Richard Komer, a former Senior Litigation Attorney at the Institute for Justice, joins Paul E. Peterson to discuss Espinoza v. Montana Department of Revenue, a case which could declare the Blaine Amendments in 38 state constitutions unconstitutional.
Future of girls’ sports may hinge on mortuary case
Senator Simcha Felder and Rabbi Chaim Dovid Zwiebel meet the long shadow of Joseph Hodges Choate
American Legion Cross Case May Make It Harder To Sue Schools Over Religion
Attempt to remove Arizona justice fails
Will districts demand reform in exchange for needed raises?
When the Supreme Court ruled last year in Janus v. Afscme that unions could no longer collect agency fees from employees who choose not to join, many predicted a major decline in union membership. But according to the Bureau of Labor Statistics, public union membership declined less than 1% in 2018. In this episode, Paul E. Peterson talks with Daniel DiSalvo.
Will the state’s courts redraw school-district lines?
Four justices hint they might be willing to overturn a Scalia opinion some saw as curtailing the free exercise of religion.
Comment Deadline Nears For Proposed DeVos Policy
An autocrat declares war on high-performing American schools
Trump overturns Obama guidance on race in public schools
By securing a conservative majority on the court for the foreseeable future, Kavanaugh’s confirmation can be expected to accelerate ongoing shifts to the right in constitutional doctrine.
Court victory for charter schools in Louisiana
Only one of those cases was successful.
Recently seven students attending public schools in Detroit sued the state of Michigan, arguing that their schools should have grounded literacy instruction in evidence-based practices.
Colleges need to be ready for a world in which considering race in college admissions is no longer legal.
On Friday, a federal judge dismissed a lawsuit filed by Detroit students who argued that they had been denied access to literacy because of the condition of their schools.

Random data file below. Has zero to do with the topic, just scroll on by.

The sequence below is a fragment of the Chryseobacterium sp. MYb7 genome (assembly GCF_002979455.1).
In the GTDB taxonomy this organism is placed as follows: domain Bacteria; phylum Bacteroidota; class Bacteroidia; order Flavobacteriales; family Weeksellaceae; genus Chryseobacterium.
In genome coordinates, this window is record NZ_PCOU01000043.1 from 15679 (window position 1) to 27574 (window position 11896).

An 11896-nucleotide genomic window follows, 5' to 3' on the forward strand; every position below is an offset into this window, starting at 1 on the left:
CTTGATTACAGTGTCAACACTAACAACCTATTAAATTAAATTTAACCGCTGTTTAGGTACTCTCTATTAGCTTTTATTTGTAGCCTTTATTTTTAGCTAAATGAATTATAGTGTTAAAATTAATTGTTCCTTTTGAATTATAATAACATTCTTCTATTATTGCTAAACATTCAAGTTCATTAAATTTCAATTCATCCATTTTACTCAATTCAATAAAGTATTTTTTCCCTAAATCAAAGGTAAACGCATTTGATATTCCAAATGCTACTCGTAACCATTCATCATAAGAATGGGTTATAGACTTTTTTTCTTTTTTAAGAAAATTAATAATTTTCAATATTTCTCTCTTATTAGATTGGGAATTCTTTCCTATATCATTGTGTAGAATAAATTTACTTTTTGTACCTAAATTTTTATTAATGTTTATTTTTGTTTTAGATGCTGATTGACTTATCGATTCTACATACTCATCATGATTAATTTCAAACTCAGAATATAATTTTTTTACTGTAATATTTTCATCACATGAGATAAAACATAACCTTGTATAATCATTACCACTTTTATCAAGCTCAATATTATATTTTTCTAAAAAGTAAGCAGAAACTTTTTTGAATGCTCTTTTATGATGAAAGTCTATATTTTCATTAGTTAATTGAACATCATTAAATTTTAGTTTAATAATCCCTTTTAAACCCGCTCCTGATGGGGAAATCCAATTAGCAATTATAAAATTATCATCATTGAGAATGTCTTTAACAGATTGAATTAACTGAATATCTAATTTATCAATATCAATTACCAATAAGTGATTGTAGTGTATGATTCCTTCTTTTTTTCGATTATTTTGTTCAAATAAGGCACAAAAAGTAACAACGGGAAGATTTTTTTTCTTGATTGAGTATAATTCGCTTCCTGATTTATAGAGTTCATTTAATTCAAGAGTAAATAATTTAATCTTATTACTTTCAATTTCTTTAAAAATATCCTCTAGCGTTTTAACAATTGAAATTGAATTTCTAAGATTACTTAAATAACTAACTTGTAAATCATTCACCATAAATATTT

On the last day of its 2017-2018 term, the U.S. Supreme Court ruled in Janus vs. AFSCME that public employee unions can no longer collect agency fees from non-members. Clint Bolick, an associate justice of the Arizona Supreme Court, joins Paul E. Peterson to discuss why the U.S. Supreme Court felt it was necessary to overrule a decision from the 1970s allowing agency fees.
Only 25% of the public favor collecting union dues from non-members.
When it comes to agency fees, the nays have it by a clear majority. No less than 56% of the general public and 54% of public school teachers are opposed.
EdStat: Following the Janus Supreme Court Decision, Unions in 22 States Can No Longer Collect Agency Fees
Six states had already passed right-to-work legislation removing unions’ rights to assess agency fees.
Reflections on the Janus v. AFSCME ruling, from the plaintiff in a similar case
EdStat: In the Five Years After Right-to-Work Reform, Union-Dues Revenue per Teacher Decreased by $316 in Wisconsin
These figures suggest that, in right-to-work states, teachers unions lost power not only in numbers, but also in terms of dollar resources.
EdStat: In the Five Years Following Right-to-Work Reform in Wisconsin, the National Education Association (NEA) Affiliate Lost Approximately 52 Percent of its Members
During the same period of time, trends in agency-shop states remained stable.